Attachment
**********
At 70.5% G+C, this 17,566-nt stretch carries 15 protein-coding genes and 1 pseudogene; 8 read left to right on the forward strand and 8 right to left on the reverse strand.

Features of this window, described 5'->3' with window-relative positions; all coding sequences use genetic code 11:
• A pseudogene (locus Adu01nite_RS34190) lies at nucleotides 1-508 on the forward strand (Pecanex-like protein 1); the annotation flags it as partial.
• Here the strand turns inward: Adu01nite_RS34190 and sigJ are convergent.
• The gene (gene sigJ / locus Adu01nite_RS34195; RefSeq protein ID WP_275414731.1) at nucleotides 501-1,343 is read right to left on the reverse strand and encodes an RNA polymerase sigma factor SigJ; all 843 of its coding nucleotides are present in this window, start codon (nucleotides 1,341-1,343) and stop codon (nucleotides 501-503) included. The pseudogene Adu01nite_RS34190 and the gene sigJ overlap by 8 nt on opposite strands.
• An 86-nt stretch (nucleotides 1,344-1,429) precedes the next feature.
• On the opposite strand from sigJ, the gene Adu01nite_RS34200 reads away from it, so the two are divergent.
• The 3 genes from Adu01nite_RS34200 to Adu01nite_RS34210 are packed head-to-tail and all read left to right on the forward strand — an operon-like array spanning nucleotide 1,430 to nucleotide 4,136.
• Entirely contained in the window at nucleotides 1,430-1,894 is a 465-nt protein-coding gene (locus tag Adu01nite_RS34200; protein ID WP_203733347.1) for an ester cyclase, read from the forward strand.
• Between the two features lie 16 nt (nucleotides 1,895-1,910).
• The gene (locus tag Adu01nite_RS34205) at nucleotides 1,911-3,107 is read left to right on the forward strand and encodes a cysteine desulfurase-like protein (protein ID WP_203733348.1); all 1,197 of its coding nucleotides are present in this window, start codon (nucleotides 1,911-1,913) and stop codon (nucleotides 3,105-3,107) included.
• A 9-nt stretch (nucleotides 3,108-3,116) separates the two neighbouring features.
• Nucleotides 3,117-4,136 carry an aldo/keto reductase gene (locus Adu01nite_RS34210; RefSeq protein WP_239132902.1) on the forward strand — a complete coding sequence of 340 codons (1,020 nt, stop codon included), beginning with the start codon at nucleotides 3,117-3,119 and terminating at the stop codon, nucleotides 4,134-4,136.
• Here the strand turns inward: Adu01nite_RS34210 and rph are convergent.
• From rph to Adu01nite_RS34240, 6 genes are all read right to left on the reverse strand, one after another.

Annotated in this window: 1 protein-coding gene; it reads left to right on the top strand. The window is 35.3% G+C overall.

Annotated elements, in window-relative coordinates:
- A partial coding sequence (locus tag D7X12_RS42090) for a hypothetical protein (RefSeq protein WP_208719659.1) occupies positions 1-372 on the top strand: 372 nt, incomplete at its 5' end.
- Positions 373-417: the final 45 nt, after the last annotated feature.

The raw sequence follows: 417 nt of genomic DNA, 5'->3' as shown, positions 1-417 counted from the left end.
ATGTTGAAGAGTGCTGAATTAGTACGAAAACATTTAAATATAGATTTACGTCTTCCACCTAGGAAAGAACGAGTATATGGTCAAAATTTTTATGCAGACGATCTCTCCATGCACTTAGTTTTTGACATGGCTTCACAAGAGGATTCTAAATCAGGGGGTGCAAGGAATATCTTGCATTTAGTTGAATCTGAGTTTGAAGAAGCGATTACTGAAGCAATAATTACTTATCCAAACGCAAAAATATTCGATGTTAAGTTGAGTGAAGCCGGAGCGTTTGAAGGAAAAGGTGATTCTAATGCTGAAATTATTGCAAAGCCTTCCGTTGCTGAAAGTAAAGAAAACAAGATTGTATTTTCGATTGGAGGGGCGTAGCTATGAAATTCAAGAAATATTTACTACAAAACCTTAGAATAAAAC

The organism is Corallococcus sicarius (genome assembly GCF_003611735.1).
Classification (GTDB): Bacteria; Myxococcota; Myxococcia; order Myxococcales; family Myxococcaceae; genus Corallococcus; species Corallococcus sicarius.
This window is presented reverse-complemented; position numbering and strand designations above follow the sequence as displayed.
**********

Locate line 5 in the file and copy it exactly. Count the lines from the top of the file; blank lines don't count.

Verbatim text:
• The gene (gene sigJ / locus Adu01nite_RS34195; RefSeq protein ID WP_275414731.1) at nucleotides 501-1,343 is read right to left on the reverse strand and encodes an RNA polymerase sigma factor SigJ; all 843 of its coding nucleotides are present in this window, start codon (nucleotides 1,341-1,343) and stop codon (nucleotides 501-503) included. The pseudogene Adu01nite_RS34190 and the gene sigJ overlap by 8 nt on opposite strands.